Protect your child

I wrote this op/ed and unfortunately it was not selected. I believe in the power of vaccination. I will get my word out here.

The flu vaccine is recommended for infants and children 6 months and older. Multiple factors point to this season potentially being a concerning one for our pediatric population. This past fall and winter were unusual with COVID-19 circulating as the predominant virus. Our efforts to keep the spread of COVID-19 down ultimately made the past influenza season almost non-existent. We pediatricians are asking parents to get their children vaccinated against the influenza virus as we are potentially expecting more wide spread influenza this coming season.

Last year many children had school remotely or had COVID precautions in place at school with masking, social distancing and frequent hand cleaning. This school year will potentially be different. Currently many schools in Northwest Indiana are not mandating children to wear masks in school. Even in schools where masks will be mandatory, the influenza virus has the potential to circulate and cause infections in children.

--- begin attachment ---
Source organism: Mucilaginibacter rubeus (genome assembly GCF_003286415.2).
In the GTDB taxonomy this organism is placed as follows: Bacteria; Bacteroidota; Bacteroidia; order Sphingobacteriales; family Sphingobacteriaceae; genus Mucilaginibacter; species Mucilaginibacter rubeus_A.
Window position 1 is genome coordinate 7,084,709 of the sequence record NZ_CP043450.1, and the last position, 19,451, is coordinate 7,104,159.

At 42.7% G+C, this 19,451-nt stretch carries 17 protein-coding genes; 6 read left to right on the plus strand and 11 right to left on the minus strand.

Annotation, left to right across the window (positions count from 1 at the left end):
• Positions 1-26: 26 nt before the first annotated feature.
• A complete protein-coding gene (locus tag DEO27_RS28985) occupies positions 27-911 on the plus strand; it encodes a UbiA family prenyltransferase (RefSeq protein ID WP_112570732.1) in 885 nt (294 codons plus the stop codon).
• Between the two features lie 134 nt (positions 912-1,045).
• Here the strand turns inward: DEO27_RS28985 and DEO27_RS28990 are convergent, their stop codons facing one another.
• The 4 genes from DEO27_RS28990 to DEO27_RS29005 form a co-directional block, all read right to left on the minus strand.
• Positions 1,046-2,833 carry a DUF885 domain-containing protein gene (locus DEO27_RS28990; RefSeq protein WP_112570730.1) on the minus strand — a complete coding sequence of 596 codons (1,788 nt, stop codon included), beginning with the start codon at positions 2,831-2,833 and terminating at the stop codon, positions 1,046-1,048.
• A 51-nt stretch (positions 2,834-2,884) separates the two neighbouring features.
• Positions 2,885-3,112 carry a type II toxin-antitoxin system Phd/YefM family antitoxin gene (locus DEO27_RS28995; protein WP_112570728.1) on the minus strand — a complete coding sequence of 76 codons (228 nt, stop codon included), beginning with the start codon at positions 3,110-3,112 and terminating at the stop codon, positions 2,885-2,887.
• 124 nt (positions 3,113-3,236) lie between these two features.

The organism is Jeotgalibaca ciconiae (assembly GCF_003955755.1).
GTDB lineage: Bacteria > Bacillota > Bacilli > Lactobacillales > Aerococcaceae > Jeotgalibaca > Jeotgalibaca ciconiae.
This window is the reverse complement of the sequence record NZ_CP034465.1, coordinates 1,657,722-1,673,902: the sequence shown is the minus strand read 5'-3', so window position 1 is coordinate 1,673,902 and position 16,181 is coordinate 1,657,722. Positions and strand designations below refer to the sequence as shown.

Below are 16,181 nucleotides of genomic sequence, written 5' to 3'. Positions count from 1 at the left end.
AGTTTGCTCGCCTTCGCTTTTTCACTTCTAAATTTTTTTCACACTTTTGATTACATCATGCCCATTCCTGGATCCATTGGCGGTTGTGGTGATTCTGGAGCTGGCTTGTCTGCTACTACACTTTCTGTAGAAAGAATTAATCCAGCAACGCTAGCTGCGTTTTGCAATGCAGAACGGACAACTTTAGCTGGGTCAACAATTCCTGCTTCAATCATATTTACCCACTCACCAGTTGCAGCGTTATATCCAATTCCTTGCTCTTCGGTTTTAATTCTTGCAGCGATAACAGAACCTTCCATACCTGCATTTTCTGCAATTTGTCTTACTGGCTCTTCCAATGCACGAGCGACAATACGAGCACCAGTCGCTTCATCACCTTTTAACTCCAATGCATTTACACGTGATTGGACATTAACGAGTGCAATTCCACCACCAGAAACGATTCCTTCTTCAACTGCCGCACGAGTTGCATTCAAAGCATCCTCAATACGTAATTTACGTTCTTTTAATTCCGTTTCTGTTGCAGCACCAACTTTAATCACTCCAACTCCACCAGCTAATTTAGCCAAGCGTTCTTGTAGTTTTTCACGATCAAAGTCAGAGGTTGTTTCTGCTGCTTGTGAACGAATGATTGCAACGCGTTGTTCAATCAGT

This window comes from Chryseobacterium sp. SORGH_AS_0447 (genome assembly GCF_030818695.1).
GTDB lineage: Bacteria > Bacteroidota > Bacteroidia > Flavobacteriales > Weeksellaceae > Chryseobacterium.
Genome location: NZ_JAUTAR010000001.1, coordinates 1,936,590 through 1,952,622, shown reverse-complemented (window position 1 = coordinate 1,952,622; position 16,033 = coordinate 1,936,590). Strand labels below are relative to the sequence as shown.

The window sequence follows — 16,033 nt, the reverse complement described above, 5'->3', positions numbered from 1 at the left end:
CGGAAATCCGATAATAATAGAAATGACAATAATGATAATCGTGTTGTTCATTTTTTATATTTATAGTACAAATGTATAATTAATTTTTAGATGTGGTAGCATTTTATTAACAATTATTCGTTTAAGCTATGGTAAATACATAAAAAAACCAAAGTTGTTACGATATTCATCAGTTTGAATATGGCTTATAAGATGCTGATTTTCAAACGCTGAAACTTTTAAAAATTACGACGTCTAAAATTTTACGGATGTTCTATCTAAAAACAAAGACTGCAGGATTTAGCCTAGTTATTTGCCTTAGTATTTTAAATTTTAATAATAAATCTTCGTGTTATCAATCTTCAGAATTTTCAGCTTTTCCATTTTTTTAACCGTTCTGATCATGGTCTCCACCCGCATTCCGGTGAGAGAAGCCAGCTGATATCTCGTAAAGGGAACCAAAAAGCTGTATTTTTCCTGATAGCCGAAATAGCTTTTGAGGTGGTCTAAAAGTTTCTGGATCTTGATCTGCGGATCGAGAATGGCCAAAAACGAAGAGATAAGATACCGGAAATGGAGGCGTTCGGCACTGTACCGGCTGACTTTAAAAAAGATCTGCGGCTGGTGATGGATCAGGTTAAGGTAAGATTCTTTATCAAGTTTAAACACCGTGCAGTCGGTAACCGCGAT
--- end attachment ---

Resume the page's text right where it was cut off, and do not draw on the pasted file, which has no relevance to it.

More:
In a recent Morbidity and Mortality Weekly Report by the CDC (Weekly / July 23, 2021 / 70(29);1013–1019 Sonja J. Olsen, PhD,  et al.) concern is raised regarding this upcoming influenza season. With such low circulation of influenza virus this past year we might see more widespread disease this coming season. The pediatric population, especially the very young, may be left more susceptible to influenza infection as they do not have the prior exposure and thus immunity to the virus.  

Just how effective is the flu vaccine in children? Studies show that children who get an influenza vaccine have a reduced risk of needing ICU care by 74% and significantly reduced risk of dying from the flu. In the 2019-20 flu season 188 pediatric deaths were reported in the US. Vaccine efficacy rates can vary due to which strain is circulating, but the efficacy for children is similar to that of adults at 40-60 %. The flu vaccine is given to reduce risk of infection and, as we are seeing with the COVID-19 vaccine, its power to reduce the possibility of severe illness and death is significant.